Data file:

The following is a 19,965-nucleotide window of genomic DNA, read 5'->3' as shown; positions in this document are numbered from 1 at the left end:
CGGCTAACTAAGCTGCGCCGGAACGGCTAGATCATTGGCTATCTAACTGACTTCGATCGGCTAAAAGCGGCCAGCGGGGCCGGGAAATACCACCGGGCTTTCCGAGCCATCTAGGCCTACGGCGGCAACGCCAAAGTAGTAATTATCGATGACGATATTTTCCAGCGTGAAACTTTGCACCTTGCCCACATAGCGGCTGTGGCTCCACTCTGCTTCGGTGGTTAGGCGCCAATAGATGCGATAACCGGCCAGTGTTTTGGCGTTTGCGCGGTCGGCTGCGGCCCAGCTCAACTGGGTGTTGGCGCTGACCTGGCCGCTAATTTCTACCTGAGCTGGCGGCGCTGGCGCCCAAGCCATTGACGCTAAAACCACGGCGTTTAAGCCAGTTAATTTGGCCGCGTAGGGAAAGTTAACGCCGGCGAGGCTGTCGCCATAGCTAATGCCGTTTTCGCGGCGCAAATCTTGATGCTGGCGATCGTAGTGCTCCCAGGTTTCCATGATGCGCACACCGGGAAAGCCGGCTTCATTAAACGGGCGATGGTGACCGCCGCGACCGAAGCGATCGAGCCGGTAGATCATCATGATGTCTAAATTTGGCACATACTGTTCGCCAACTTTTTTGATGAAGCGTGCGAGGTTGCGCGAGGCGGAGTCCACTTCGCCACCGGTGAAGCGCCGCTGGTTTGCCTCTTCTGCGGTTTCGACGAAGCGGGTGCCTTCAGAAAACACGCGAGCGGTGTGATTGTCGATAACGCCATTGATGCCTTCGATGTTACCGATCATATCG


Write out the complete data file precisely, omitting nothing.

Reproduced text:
The following is a 19,965-nucleotide window of genomic DNA, read 5'->3' as shown; positions in this document are numbered from 1 at the left end:
CGGCTAACTAAGCTGCGCCGGAACGGCTAGATCATTGGCTATCTAACTGACTTCGATCGGCTAAAAGCGGCCAGCGGGGCCGGGAAATACCACCGGGCTTTCCGAGCCATCTAGGCCTACGGCGGCAACGCCAAAGTAGTAATTATCGATGACGATATTTTCCAGCGTGAAACTTTGCACCTTGCCCACATAGCGGCTGTGGCTCCACTCTGCTTCGGTGGTTAGGCGCCAATAGATGCGATAACCGGCCAGTGTTTTGGCGTTTGCGCGGTCGGCTGCGGCCCAGCTCAACTGGGTGTTGGCGCTGACCTGGCCGCTAATTTCTACCTGAGCTGGCGGCGCTGGCGCCCAAGCCATTGACGCTAAAACCACGGCGTTTAAGCCAGTTAATTTGGCCGCGTAGGGAAAGTTAACGCCGGCGAGGCTGTCGCCATAGCTAATGCCGTTTTCGCGGCGCAAATCTTGATGCTGGCGATCGTAGTGCTCCCAGGTTTCCATGATGCGCACACCGGGAAAGCCGGCTTCATTAAACGGGCGATGGTGACCGCCGCGACCGAAGCGATCGAGCCGGTAGATCATCATGATGTCTAAATTTGGCACATACTGTTCGCCAACTTTTTTGATGAAGCGTGCGAGGTTGCGCGAGGCGGAGTCCACTTCGCCACCGGTGAAGCGCCGCTGGTTTGCCTCTTCTGCGGTTTCGACGAAGCGGGTGCCTTCAGAAAACACGCGAGCGGTGTGATTGTCGATAACGCCATTGATGCCTTCGATGTTACCGATCATATCG